Likewise, the request for further information focuses on questions raised in the record and does not wander into broader policy issues. Also, in asking the questions, the Bureau made it clear it is not pre-judging what standards it will apply. For example, there are a lot of features that copper supported that Voice Link doesn’t support. (Bruce Kushnick has a chart here.) Public Knowledge (and a number of others) argue that the inability to do these things goes into the question of whether discontinuing copper service impairs service to the community. Verizon argues it doesn’t need to provide services like DSL or support things like fax machines because they are not covered by Verzon’s official tariff with the FCC.


The FCC gave no indication on where it likely will or won’t go on this issue. The FCC asked instead for a detailed list from Verizon on differences between the services. Similarly, competing phone companies raised the issue of whether Verizon will continue to provide interconnection and terminate calls under Sections 251 and 252 of the Communications Act — although Verizon has been cagey about whether it regards Voice Link as a Title II telecommunications service and therefore subject to these requirements by law (Verizon has said it will “voluntarily comply” with the obligations it had under traditional copper line service). Again, the FCC gave no indication how it would decide on the issue, but asked Verizon to provide specific information on how it intended to comply with these obligations — voluntarily or otherwise.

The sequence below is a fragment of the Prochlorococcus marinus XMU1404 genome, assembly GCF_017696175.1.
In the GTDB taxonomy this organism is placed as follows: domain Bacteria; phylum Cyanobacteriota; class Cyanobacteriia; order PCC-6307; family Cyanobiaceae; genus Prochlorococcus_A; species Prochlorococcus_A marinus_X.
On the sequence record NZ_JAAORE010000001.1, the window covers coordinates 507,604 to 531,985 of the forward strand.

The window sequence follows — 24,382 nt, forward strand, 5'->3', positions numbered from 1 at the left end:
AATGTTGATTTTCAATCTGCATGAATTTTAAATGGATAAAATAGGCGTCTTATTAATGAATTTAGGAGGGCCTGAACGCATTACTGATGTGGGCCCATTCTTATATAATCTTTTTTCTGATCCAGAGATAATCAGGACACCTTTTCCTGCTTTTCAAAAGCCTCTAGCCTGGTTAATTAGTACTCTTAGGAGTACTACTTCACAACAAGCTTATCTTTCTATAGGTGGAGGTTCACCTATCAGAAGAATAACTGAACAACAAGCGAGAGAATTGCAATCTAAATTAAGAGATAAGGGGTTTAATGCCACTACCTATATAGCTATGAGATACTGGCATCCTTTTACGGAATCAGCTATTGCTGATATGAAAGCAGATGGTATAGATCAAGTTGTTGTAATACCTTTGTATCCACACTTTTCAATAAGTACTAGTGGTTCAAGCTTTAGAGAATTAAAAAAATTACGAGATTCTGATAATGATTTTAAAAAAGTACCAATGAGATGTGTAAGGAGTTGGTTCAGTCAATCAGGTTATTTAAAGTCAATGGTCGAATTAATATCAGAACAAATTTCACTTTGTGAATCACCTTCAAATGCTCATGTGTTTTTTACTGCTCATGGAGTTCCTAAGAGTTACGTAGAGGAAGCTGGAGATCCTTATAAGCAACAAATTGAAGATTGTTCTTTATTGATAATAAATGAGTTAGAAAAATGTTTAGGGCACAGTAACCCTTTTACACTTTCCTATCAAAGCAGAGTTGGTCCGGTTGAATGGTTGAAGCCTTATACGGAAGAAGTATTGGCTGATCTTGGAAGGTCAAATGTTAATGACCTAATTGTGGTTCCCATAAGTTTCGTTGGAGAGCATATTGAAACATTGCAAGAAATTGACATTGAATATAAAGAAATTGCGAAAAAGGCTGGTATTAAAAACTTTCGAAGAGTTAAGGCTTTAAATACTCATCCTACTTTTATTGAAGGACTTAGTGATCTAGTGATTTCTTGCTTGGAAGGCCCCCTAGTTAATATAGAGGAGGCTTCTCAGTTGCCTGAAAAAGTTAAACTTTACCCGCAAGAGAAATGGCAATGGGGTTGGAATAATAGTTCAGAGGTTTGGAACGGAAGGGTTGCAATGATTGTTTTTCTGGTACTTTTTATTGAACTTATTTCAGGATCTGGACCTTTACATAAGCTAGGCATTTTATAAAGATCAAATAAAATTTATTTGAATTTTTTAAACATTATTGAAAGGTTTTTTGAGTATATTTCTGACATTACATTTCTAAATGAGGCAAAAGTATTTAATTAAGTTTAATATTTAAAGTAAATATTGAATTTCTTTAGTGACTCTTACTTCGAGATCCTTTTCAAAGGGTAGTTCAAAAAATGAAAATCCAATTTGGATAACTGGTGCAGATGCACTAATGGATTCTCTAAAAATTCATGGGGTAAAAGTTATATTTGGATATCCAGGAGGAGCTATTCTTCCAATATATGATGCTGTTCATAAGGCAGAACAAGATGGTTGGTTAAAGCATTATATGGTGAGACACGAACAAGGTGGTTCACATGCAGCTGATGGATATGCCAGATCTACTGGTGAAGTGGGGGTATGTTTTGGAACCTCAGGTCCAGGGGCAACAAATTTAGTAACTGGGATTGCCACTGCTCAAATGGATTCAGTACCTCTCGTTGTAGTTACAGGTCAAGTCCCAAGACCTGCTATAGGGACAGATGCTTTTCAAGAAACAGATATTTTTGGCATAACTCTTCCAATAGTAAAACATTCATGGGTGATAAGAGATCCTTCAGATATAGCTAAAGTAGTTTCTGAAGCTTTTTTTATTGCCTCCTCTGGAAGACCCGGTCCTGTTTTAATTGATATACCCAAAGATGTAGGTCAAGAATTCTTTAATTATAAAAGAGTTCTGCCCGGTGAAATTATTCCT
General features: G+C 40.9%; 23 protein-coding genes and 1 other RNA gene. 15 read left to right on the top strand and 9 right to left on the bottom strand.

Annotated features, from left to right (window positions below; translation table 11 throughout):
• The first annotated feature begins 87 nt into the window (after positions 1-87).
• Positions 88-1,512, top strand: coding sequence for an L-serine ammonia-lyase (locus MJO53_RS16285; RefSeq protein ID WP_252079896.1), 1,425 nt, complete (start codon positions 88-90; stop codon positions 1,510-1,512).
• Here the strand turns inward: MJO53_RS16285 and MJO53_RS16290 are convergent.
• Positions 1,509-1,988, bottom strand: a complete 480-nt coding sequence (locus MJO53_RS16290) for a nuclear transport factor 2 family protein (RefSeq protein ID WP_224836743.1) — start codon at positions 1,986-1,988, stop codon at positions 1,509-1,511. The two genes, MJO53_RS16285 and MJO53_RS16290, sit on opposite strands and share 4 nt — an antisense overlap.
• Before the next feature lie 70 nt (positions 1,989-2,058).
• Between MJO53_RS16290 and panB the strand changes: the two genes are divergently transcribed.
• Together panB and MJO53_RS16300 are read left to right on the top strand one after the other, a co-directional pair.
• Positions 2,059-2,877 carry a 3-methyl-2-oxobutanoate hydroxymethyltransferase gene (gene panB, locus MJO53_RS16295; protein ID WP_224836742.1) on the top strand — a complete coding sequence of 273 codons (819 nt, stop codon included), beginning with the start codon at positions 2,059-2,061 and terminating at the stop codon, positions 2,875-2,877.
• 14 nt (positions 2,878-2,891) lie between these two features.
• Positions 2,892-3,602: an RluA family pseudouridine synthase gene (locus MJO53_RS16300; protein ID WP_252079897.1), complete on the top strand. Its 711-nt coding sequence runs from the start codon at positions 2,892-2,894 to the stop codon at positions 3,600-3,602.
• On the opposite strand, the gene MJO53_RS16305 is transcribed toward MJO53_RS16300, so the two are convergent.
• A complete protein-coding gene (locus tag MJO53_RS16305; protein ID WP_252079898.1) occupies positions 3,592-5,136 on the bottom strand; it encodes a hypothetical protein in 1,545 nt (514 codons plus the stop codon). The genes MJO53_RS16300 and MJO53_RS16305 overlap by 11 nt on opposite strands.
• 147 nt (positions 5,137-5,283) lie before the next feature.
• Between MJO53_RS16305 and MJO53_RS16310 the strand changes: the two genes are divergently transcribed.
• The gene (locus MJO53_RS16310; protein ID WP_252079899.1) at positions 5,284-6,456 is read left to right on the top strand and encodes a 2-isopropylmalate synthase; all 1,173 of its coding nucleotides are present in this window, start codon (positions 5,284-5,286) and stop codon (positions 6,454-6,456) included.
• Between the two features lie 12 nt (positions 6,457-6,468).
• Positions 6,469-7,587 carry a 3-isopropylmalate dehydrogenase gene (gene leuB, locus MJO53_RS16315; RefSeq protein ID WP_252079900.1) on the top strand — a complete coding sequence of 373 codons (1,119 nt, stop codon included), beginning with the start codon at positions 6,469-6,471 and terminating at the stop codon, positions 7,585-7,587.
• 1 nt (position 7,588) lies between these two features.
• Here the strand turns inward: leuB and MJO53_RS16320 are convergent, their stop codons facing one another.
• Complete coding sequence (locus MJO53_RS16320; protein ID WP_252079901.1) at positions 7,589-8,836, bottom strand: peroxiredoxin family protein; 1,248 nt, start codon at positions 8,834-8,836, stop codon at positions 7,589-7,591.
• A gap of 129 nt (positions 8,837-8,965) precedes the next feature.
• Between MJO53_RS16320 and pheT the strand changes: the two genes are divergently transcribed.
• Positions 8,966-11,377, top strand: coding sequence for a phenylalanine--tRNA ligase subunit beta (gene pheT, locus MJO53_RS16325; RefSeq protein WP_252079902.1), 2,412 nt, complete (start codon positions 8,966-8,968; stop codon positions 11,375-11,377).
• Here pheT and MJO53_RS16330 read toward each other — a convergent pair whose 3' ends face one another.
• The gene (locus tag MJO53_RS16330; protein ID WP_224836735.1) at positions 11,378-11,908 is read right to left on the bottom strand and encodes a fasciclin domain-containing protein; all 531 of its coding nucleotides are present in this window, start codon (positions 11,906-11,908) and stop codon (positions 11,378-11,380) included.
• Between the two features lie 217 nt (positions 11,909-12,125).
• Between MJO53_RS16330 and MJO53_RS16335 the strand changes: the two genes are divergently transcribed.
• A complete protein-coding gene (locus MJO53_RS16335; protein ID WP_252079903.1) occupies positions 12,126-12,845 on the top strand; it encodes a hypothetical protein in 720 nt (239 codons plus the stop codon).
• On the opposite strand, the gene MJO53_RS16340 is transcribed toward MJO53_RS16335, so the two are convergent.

Finally, and perhaps most basically, the FCC asked for information on Verizon’s wireless capacity and its reliability measures for voice quality and 9-1-1 completion. One of the biggest complaints from Fire Island residents is that when tourists come on the weekend and the population of the Island goes from 500 to 50,000, the cell system gets overloaded and call quality goes to Hell. This is one of the reasons residents kept their landlines in the first place. Verizon has been quite indignant about accusations that call quality and reliability for Voice Link (and its wireless network generally) are anything less than sterling. (Although, as I noted before, their calls to radio shows defending their reliability have an embarrassing tendency to drop. You can listen to a more extended clip of Verizon’s Tom Maguire speaking on Voice Link in this NPR story and judge for yourself.)


Even disregarding any other questions, the question of whether the dial tone provided works consistently and at what voice quality clearly goes to the question of whether substituting Voice Link for copper “impairs” service to the community. The Bureau asked for detailed information for how Verizon backs up its determination that it has sufficient network capacity to meet the need  and how it measures quality and reliability. But the Bureau gave no indication on what standard it will ultimately apply.



No Short Term Impact.


Finally, it’s important to note that the Bureau action has no immediate impact for Verizon’s Voice Link deployment, or on the ongoing state-level processes. By keeping its request for data focused on facts, without indicating how it will resolve any of the outstanding legal or policy questions, the FCC has avoided any accusation that it is pre-judging things or influencing the state processes.


In short, the only thing we know for sure at this point is that we will keep debating Verizon’s Voice Link deployment on Fire Island into the fall. But that’s good enough for now. “Sufficient unto the day is the trouble thereof.” The FCC did what it needed to do, with a minimum of fuss and drama. It did so in a way that keeps all options open and leaves the big decision to the incoming Chair and the full Commission.


Stay tuned . . .